Breaking the Silence on Alzheimer’s Dementia
Diagnosing Alzheimer's dementia usually requires broad clinical testing, but this ML algorithm that can run on a phone simplifies the job.
Alzheimer's dementia is a progressive neurodegenerative disorder that primarily affects older adults, although it can also occur in younger individuals. It is the most common cause of dementia, accounting for approximately 60-80% of cases. The cause of this condition is believed to be an accumulation of two types of abnormal protein structures in the brain: beta-amyloid plaques and tau tangles. These deposits lead to the impairment of neuronal communication and eventual brain cell death.
The impact of Alzheimer's dementia on patients is profound and extends to their families and the healthcare system as a whole. As the disease progresses, individuals with Alzheimer's often experience difficulties with memory, thinking, and problem-solving. They may struggle with simple daily tasks and lose their ability to recognize familiar people and places. Behavioral changes such as agitation, aggression, and mood swings are also common. The loss of independence and cognitive decline require ongoing care and support from caregivers, resulting in increased emotional, physical, and financial burdens.
Traditionally, diagnosing Alzheimer's dementia involves a comprehensive evaluation of an individual's medical history, cognitive functioning, and physical and neurological examinations. Typically, a thorough assessment is conducted to exclude other possible causes of cognitive impairment. Neuropsychological tests are employed to evaluate memory, attention, language, and executive functions. Brain imaging techniques, such as magnetic resonance imaging and positron emission tomography, may be used to assess brain structure and detect abnormal protein accumulations. In some cases, cerebrospinal fluid analysis can provide additional information about beta-amyloid and tau proteins.
Without a doubt, diagnosing this condition is time-consuming, expensive, and requires the input of highly trained medical professionals. Researchers at the University of Alberta and the Institute for Language and Speech Processing took note of the fact that Alzheimer's dementia patients generally present with a number of abnormal speech patterns, namely, they speak abnormally slow, frequently pause or hesitate, and they speak with reduced intelligibility. Leveraging this knowledge, they designed machine learning algorithms that can diagnose the condition from a voice sample with a reasonably good level of accuracy. And they can do so on minimal hardware, like a smartphone.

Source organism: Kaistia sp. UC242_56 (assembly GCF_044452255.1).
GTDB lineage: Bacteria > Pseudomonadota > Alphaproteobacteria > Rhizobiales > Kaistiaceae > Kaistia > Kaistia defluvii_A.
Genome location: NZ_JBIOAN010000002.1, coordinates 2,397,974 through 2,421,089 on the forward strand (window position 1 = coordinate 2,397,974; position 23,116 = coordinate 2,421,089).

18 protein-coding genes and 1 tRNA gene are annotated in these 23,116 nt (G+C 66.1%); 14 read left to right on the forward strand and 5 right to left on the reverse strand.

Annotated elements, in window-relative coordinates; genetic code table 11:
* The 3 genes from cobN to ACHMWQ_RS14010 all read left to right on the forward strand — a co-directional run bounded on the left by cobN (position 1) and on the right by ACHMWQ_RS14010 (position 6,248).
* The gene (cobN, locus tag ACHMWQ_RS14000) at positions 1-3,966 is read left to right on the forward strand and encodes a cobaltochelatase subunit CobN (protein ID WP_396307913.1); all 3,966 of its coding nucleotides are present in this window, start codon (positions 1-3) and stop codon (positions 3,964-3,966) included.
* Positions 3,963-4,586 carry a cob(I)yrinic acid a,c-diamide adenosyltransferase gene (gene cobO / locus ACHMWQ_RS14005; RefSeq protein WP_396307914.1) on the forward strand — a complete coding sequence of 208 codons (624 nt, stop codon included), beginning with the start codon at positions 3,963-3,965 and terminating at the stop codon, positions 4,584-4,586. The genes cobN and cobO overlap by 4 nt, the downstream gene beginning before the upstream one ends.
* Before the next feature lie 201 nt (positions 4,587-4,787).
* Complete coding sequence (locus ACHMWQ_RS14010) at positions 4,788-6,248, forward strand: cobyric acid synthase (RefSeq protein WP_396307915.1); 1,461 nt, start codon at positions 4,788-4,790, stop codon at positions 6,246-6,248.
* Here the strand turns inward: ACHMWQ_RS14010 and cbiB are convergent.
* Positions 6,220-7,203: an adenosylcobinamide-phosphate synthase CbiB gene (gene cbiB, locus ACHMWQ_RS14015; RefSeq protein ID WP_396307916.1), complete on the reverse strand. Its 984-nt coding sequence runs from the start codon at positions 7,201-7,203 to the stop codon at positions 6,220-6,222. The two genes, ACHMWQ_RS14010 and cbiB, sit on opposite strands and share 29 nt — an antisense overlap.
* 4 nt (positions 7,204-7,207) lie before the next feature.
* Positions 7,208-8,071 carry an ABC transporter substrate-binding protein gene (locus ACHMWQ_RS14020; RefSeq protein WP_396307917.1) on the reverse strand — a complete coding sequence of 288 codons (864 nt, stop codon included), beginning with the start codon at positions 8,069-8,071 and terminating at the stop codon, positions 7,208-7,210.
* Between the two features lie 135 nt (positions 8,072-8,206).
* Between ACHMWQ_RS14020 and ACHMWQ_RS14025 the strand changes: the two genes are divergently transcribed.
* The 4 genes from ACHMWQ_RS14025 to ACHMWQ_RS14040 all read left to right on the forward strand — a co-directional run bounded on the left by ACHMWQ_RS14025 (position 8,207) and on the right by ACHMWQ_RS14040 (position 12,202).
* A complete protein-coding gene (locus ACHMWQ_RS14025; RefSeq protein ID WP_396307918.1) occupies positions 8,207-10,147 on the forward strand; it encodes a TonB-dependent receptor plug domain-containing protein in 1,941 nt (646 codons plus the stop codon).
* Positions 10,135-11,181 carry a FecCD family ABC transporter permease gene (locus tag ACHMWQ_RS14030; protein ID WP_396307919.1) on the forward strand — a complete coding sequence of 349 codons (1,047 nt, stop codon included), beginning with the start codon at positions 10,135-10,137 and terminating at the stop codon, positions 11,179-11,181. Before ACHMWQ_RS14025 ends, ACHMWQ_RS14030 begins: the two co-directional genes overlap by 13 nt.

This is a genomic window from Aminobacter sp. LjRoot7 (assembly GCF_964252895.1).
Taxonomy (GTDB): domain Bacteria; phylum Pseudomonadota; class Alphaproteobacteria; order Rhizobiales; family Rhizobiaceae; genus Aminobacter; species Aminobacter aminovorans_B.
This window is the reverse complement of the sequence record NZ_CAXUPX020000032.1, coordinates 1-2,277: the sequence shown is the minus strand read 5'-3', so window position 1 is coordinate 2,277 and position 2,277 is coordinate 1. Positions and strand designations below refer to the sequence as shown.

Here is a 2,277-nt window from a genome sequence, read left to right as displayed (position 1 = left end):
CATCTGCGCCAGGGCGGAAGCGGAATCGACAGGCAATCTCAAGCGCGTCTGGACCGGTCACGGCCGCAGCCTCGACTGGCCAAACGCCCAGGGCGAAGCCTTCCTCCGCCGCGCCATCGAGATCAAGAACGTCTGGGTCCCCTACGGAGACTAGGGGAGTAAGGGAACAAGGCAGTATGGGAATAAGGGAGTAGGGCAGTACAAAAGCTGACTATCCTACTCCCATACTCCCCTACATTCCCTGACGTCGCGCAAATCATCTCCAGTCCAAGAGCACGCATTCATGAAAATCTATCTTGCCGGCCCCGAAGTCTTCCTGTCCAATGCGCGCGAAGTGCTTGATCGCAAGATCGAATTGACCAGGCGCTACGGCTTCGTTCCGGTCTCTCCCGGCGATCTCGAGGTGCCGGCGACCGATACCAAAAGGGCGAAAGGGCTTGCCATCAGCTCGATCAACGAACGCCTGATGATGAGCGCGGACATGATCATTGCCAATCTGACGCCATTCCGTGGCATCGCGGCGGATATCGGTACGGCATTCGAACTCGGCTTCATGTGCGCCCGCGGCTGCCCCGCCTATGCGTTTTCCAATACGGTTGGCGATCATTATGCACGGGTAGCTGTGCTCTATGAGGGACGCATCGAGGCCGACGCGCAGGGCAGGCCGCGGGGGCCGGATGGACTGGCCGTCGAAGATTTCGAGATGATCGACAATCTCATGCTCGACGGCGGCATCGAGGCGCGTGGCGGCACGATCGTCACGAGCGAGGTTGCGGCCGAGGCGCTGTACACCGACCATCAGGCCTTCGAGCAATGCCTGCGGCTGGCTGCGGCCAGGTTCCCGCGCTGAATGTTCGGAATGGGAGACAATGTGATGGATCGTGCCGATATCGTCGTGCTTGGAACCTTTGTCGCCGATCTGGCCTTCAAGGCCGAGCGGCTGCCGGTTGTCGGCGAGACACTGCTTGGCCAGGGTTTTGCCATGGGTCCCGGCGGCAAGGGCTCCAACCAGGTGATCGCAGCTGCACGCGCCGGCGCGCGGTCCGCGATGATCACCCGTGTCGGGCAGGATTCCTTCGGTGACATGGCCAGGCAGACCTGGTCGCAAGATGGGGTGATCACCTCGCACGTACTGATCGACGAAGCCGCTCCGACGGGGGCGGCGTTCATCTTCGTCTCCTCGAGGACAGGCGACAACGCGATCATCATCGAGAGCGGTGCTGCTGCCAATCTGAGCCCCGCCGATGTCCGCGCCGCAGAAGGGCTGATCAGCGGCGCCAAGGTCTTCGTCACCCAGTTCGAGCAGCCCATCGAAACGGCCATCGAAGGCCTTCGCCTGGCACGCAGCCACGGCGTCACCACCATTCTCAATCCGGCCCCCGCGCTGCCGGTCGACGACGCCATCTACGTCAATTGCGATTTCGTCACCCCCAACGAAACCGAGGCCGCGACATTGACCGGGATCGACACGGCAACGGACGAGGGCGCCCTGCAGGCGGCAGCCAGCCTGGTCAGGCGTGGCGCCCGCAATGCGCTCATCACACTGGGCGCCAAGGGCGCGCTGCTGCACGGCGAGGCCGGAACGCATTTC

To ensure that their model was well generalized and truly capable of detecting pathological patterns of speech, they trained it with recordings of English speakers describing the contents of a picture, but validated it with recordings of Greek speakers describing the contents of a different picture. A dataset of 237 age- and gender-balanced audio files was acquired for this purpose.
To capture information about the most common types of speech problems that present, features were extracted that encode speech rate, pauses, and intelligibility. Multiple dimensionality reduction techniques (e.g. Principal Component Analysis, Latent Semantic Analysis) were tested to optimize the analysis pipeline. Several classification and regression models were also evaluated to find the most accurate algorithm for the job. The best performing classifier was a logistic regression model with L2-regularizer using the top 10 PCA components. This classifier yielded a nearly 75% average accuracy rate. A support vector machine, with a radial basis function kernel and regularization parameter set to one, proved to be the best regression model. The root mean square error of this algorithm was 6.487 ± 0.696.
The algorithms will need some improvement to be trusted in making clinical diagnoses, but this work shows that much of the expense and other barriers that prevent many early diagnoses from happening might be done away with in the future. One day, a person’s smartphone could alert them that they may be at risk for Alzheimer's dementia based on their telephone conversations, or a simple test performed with a diagnostic app.